In a conference call with President Donald Trump and governors across the country Monday following a weekend of protests, violence and unrest nationwide, Illinois Gov. J.B. Pritzker took aim at the president's rhetoric with the president himself - sparking a heated exchange.
"I wanted to take this moment - and I can't let it pass - to speak up and say that I've been extraordinarily concerned about the rhetoric that's been used by you," Pritzker said, according to a transcript provided by Pritzker's office.
The White House billed the event as a video teleconference "with governors, law enforcement, and national security officials on keeping American communities safe," NBC News reported, after protests and unrest gripped the nation in the wake of the police killing of George Floyd in Minneapolis on May 25.
"It's been inflammatory, and it’s not okay for that officer to choke George Floyd to death," Pritzker continued, according to the transcript. "But we have to call for calm. We have to have police reform called for."
"We've called out our National Guard and our state police, but the rhetoric that's coming out of the White House is making it worse," Pritzker added. "And I need to say that people are feeling real pain out there and we've got to have national leadership in calling for calm and making sure that we're addressing the concerns of the legitimate peaceful protesters. That will help us to bring order."
Trump, according to Pritzker's office, responded by slamming the Democratic governor's rhetoric surrounding the coronavirus pandemic. Pritzker often appeared on national television in recent weeks to criticize the federal response to the outbreak, which has killed more than 100,000 people nationwide.
"Okay well thank you very much J.B. I don't like your rhetoric much either because I watched it with respect to the coronavirus, and I don't like your rhetoric much either," Trump said, per Pritzker's office. "I think you could've done a much better job, frankly. But that's okay. And you know, we don't agree with each other."
The transcript provided by Pritzker's office indicates that the governor unsuccessfully attempted to respond to that point before Trump continued. An audio recording of the call obtained by the Washington Post reveals the two men briefly spoke over one another.
"With respect to Officer Floyd, I've spoken about it often and I've spoken about it with great compassion and I think it's a horrible thing that happened. And I've called it out on numerous occasions and numerous speeches. I even spoke about it at our great rocket launch," Trump said, per the audio recording, referencing his comments made at the SpaceX launch on Saturday.
"I covered it before I covered the rocket. We just sent out a billion dollar rocket and before I spoke about the rocket, in a major speech after the rocket launched, I spoke about Officer - I spoke as to what happened with respect to Mr. Floyd," Trump continued.
"I thought it was a disgrace. I thought what happened was a disgrace but I spoke about it probably as long as I did about the rocket itself. And those police officers, what they did, including the three of them that stood there and watched, and they didn't even participate in it," Trump said. "The whole world was disgraced by it — that's just our country — and the whole world was watching."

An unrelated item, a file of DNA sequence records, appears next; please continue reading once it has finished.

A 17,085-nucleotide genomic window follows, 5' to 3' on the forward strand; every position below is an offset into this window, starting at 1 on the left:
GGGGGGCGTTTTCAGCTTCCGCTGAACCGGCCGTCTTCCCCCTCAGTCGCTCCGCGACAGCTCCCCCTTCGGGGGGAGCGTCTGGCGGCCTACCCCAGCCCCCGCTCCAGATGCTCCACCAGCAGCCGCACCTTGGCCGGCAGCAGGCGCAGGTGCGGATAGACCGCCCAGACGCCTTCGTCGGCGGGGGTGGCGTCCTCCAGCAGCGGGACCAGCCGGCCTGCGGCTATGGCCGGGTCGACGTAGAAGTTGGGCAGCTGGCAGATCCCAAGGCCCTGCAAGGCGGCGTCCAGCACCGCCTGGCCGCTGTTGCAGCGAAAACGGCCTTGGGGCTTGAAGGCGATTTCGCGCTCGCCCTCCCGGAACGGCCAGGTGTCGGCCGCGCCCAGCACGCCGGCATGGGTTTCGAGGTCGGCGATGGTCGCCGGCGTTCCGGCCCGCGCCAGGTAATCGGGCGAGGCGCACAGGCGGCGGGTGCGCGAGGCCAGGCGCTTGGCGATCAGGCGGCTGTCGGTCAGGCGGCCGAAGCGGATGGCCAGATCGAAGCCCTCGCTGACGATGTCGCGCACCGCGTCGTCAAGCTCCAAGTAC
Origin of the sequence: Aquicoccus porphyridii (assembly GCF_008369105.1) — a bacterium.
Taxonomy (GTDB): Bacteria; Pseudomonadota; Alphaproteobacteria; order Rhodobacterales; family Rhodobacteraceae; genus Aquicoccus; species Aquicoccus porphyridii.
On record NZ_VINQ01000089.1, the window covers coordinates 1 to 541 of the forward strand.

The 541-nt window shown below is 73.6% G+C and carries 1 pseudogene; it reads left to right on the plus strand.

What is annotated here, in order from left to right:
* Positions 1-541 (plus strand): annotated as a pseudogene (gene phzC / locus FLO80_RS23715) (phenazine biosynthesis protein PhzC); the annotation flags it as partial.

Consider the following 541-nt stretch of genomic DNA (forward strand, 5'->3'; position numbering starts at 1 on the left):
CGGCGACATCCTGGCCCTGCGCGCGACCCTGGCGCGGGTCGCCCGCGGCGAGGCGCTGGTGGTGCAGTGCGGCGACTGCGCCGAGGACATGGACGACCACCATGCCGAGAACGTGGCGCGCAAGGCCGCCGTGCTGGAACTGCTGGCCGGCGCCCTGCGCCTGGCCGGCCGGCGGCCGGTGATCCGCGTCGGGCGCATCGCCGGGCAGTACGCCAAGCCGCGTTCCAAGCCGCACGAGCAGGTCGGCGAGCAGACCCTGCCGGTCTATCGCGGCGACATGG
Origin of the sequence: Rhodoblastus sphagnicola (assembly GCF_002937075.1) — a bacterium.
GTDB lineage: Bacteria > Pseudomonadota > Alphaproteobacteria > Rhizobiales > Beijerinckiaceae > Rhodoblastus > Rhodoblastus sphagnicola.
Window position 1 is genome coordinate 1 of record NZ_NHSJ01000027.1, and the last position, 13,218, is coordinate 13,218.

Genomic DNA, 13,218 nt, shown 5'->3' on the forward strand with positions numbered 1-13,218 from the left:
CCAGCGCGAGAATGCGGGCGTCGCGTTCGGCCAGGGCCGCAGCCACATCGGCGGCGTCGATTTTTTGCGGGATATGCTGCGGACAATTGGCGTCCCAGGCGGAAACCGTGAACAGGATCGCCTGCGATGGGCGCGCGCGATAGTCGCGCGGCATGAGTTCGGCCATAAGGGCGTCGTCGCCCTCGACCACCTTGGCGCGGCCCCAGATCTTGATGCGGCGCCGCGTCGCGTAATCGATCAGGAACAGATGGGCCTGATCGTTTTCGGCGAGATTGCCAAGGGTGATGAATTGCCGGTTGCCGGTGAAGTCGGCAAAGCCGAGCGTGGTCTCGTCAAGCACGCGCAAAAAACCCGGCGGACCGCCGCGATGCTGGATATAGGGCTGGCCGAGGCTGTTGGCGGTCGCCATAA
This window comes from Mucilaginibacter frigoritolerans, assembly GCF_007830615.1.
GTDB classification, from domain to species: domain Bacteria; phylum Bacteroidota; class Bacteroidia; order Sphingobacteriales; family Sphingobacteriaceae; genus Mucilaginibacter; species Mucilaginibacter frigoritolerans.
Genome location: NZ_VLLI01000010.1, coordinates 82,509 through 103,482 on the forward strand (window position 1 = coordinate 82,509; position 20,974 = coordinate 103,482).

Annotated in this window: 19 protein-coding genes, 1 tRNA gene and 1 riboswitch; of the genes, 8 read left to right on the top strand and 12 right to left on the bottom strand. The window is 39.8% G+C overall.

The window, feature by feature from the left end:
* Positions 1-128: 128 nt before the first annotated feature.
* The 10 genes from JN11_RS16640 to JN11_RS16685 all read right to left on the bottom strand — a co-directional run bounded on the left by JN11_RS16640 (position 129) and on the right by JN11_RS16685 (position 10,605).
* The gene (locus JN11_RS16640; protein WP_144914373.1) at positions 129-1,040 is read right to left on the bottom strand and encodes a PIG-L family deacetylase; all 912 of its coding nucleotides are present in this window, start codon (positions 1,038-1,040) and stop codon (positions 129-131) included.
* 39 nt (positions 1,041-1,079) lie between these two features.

"So I - somebody can tell me I haven't spoken about, I've spoken about it at great length, at great length, and I will continue to speak about it. But I also have to speak about law and order. We need law and order in our country. And if we don't have law and order, we don't have a country. So we need law and order," Trump added, before asking to move on to the next person looking to speak on the call.
During the call, Trump reportedly told the governors, "most of you are weak" and said they were making themselves “look like fools” for not calling up more of the National Guard.
"You have to dominate, if you don’t dominate you’re wasting your time," Trump said, according to NBC News, calling the response to initial protests in Minnesota "weak and pathetic," positing that protesters spread out to other cities after leaving Minneapolis.
"You’ve got to arrest people, you have to track people, you have to put them in jail for ten years and you’ll never see this stuff again," Trump reportedly said.
Sunday marked the third consecutive night of protests in Chicago calling for justice for Floyd, whose killing was captured on cellphone video and resulted in the firings of the four officers involved, as well as third-degree murder and manslaughter charges for the officer seen kneeling on Floyd's neck for nearly nine minutes.
While many demonstrations in Chicago remained largely peaceful, looting and vandalism also erupted in the Chicago area Saturday and Sunday nights, with windows broken, stores ransacked, fires set and more.
Authorities said at least 240 people were arrested in Chicago Saturday and 699 arrested Sunday. Dozens of people were shot, 18 fatally, over the course of the two days across the city, according to police. More than 150 officers were injured throughout the weekend, officials said, with some requiring hospitalization.
With Saturday's activity largely concentrated in the city's downtown neighborhoods, Chicago officials shut down most roads and transit service into the Loop to everyone except area residents and essential workers. The city also put a curfew in place, shut down transit altogether and advised residents to stay home amid the unrest.
Pritzker also activated a contingent of the Illinois National Guard to Chicago at Mayor Lori Lightfoot's request early Sunday. With access to the city's downtown area restricted, the largely peaceful protests as well as the looting and vandalism spread to other parts of the city and the surrounding suburbs - many of which put some of the same restrictions on movement in place.